King Monada’s song, Malwedhe, is probably the fastest growing trend on the continent.
South Africa’s music scene has already, grudgingly, crowned Malwedhe the dance jam for the festive season.
The internet is awash with short clips of dancers doing the viral Idibala challenge, a dramatic response to certain lyrics of the song that requires intermittent mid-dance feigning of the act of fainting.
Unlike most viral songs, Malwedhe has a nice ring to it. It has the feel of House music and the lyrics conform rather religiously to the music’s rhythm. This is a song that you can stomp your feet to, even if you are an awkward dancer with two left legs. Idibala is infectious in its subtlety as it brings to fore a vulnerability that is better dramatised than imagined then better imagined than realised.
Sung entirely in his North Sotho dialect Selobedo, Monada, self-styled king of Limpopo wrote this song as a swain’s response to the possibility of his lover’s abandonment.
Idibala translates to fainting in English language and this is what lovers of this song have been doing. Making short videos of their mid-dance fainting spells propelled by keywords and hashtags. The trend has grown wings all the way to China.
What is most affecting about this dance is not only it’s goofiness and gimmicky, it is the notion of how continued love is the cure to that symptomatic withdrawal of love on the one hand. On the other hand, the hyperbolic gesture of falling to the ground is also symbolic of how syncope brings up the possibility of death. Hence, love, or its more pragmatic working, companionship, becomes the Nexus between living and dying.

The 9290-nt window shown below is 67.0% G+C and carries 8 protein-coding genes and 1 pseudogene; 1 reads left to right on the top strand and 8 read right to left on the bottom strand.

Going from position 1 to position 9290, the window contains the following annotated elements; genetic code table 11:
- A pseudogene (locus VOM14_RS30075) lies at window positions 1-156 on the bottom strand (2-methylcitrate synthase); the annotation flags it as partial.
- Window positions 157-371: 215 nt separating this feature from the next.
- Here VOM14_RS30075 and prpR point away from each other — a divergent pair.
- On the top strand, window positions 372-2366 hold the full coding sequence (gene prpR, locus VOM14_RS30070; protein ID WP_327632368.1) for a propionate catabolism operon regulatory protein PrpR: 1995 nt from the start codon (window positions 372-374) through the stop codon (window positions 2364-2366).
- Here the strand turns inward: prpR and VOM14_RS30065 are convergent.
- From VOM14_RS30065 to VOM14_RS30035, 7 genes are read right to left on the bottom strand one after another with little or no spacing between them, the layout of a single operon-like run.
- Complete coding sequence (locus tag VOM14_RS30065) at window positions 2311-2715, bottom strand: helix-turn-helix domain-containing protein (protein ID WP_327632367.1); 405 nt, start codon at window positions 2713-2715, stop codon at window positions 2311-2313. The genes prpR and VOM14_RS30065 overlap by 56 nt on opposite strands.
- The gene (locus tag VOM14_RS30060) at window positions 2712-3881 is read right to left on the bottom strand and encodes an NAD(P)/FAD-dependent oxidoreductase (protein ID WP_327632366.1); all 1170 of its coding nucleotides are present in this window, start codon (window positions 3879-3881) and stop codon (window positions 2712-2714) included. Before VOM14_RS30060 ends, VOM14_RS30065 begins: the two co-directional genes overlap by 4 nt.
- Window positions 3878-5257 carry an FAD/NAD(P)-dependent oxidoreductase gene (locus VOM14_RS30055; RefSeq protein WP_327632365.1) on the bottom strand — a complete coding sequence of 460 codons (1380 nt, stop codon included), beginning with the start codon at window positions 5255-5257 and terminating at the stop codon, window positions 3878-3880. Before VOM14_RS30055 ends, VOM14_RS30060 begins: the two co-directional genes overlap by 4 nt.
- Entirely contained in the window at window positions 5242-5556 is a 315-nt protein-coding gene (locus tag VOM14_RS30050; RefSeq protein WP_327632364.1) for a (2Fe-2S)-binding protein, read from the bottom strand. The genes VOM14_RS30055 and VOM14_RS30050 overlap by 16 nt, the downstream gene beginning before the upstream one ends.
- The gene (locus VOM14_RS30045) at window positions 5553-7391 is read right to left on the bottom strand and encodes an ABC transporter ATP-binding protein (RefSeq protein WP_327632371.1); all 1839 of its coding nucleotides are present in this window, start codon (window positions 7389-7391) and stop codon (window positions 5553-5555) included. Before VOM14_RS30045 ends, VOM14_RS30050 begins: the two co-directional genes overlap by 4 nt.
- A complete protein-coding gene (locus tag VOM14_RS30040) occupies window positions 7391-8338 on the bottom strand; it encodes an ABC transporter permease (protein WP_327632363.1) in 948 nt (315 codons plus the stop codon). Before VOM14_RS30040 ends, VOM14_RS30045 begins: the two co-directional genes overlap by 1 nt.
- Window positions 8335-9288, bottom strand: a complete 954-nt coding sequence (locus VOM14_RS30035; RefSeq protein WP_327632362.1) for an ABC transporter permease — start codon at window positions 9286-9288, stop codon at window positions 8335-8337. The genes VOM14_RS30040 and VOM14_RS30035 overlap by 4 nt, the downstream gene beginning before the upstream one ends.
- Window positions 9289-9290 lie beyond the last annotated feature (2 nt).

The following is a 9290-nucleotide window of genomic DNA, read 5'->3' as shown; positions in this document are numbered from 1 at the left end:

The French were obviously on to something when they coined the phrase me petit mort. (Google is your friend)
Of course, it will be the bane of hyper masculinity to consider the notion of love sickness as an admittance of fickleness, or worse, sissy behaviour.
What is affection, it will ask, for a well endowed man of means and methods? Definitely not to be at the whims and caprices of a lover, whose abandonment will mean syncope.
Back to the dance, for a song about love, it carries no sexual suggestions. And this may be the most interesting observation: that a dance almost entirely non-sexual grows like wild fire at a time where everything is sexualised.
Take the Ghanaian “One Corner” instance. Observing the dance for one moment will leave one with the notion that this is a dance of depravity, of disinhibition, of desperate pleasures.
Idibala instead is unassuming, simple and almost inelegant in its stride as life is, until the instructive lyrics kick in and people fall to the ground, like a carefully choreographed Micheal Jackson dance routine.
By falling to ground intermittently, perhaps we are foreshadowing an inevitable outcome closely tied to our existence.
Idibala in that instance becomes dance as destiny and because it is set as a love song, we can relate to the possibility of detachment from our love object as a kind of dying.
Eventually Idibala dance and song will fade to the background remembered, inevitably, by insoluble hashtags. I can assure you that we will move beyond it but, for now, let’s fall to the ground, in dance.